Jim Yardley’s, Brave Dragons
Wang Xingjiang, referred to as “Boss Wang” by his players, is the millionaire steel magnate and real life owner of the Chinese basketball team, The Brave Dragons. His ardent devotion to basketball, and his competitive need to win, is inversely proportionate with his team’s poor standing among the echelons of the sport. In 2008, he hazarded an experiment that is chronicled in Jim Yardley’s book, The Brave Dragons: recruit an American coach to improve their prospects.
He lives in Taiyuan, the gritty industrial capital of Shanxi Province, which is the coal heartland of China.
Boss Wang is an idiosyncratic character. His ascendancy to fantastic wealth was the result of Chinese reform and policies, which had a seismic impact on their economy and society, making “multimillionaires out of semiliterate coal bosses”. The coal industry brought windfalls and wealth for many people in Taiyuan, but shrouds the city in an opaque vapor.
One is startled to see the tempestuous bullying techniques of his upbringing applied in his tough-love approach to his players. Readers also learn the affecting story of his youth during the mass starvations sprung from Mao’s “Great Leap Forward”– eating tree bark, worms, and roots – until later in the 1960s he professes “basketball gave me the chance to leave the factory and eat for free. Basketball changed my life.”
Wang’s adverse style of training is conveyed in an anecdote: when Wang and his assistants deposit their players at the bottom of a steep, stony hill that leads up to the temple and exhorts the team to piggy back one another up and down the path. Alas, his disciplinarian methods have not yielded any success.
Enter Robert Weiss, a cancer survivor and former veteran coach of several NBA teams. According to Yardley, Bob Weiss “ had spent the first six decades of his life happily confined to the United States of America. The prospect of international travel so thoroughly unnerved him that he had never applied for a passport. He worried about terrorists, and he worried about silly things, like getting lost.”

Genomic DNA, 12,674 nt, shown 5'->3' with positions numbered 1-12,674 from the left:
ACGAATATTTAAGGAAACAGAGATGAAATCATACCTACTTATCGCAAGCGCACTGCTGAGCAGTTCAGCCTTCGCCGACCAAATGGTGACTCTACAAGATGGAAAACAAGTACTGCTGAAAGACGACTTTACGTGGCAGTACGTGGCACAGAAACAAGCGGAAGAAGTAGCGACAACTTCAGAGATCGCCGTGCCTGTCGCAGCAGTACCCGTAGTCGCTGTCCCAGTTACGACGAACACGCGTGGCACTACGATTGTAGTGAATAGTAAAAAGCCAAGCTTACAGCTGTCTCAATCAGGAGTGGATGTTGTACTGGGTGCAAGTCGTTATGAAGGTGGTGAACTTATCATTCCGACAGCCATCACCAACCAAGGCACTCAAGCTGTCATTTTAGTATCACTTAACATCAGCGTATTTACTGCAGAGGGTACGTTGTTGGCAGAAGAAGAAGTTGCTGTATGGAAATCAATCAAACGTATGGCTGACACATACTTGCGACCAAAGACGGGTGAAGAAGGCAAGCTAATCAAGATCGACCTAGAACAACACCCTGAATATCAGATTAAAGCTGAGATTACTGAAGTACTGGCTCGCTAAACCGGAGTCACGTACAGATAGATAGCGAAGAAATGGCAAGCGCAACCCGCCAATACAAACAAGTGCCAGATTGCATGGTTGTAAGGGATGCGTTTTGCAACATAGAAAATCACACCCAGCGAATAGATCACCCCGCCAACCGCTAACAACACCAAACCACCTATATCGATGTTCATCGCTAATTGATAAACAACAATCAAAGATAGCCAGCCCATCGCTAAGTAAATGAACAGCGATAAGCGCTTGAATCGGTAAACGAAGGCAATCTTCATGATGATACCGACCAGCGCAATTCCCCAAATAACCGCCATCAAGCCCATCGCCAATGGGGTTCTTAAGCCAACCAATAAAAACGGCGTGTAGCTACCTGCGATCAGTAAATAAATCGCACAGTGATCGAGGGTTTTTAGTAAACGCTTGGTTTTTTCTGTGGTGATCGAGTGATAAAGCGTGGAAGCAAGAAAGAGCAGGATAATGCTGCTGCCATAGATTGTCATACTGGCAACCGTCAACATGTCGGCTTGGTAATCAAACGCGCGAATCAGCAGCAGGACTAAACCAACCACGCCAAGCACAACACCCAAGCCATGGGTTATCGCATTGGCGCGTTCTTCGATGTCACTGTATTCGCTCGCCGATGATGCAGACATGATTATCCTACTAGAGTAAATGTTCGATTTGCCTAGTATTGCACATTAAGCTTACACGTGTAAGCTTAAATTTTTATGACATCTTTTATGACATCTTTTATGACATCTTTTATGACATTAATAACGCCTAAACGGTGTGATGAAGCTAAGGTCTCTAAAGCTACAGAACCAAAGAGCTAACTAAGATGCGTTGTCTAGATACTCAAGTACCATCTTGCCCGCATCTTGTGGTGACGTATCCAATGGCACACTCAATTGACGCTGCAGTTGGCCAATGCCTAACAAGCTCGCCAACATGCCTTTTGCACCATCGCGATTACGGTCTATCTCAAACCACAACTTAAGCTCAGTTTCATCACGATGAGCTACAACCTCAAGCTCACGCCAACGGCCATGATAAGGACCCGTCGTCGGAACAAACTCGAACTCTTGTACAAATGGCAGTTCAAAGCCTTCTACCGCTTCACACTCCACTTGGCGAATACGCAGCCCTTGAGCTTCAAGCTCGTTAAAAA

Despite Weiss’ complacency in the States, Boss Wang approached him during his post-cancer convalescence to solicit consultation for the Brave Dragons. At the time, Weiss resided with his wife Tracy in Seattle. In need of a job while also aware of the legacy potentially installed for him as the first American coach in such an undertaking, Bob was embedded to Taiyun for the 2008-09-basketball season. He began to reconsider his views about the rest of the world, open to the idea that going overseas might be fun, an “adventure as well as a paycheck.”
Thus inaugurated an experience of clashing cultures and an illuminating look into contemporary Chinese society. As Robert Weiss soon discovered, Boss Wang’s methods seemed exorbitant, cruel, and even detrimental by the standards of Western NBA practice.
Weiss bore witness to Boss Wang’s combustible persona. It was not uncommon to find Wang in paroxysms of rage, vociferously berating and even, at times, physically assailing members of his team.
In a candid but politically incorrect moment, one Chinese Coach, Liu Tie, confesses that he believes his countrymen are “Genetically inferior… as far as the physical demands of basketball… we know we Chinese players are different than African-American players. They are more physically gifted… no country on Earth believes in Darwin more than China.”
Such sentiments underscored for Bob Weiss not only the contrary philosophy in sports, but in culture as well. Despite this and through Weiss’ efforts, the Shanxi Brave Dragons placed 10th in their season, with 26 wins and 24 losses, which made it one of the most dramatic turn-around in the history of the Chinese league. Weiss addressed the team and told the players that he admired them for overcoming so much adversity, that they had shown resilience and character and told them to be proud of their effort.
Though Bob Weiss prevailed in delivering for the Brave Dragons a winning season, his fish-out-of-water tale is more than merely an account of an underdog drama; it also serves as a revelatory exegesis on Chinese character and perspective, and how their attitudes are in many ways diametrically opposite to that of Western thinking.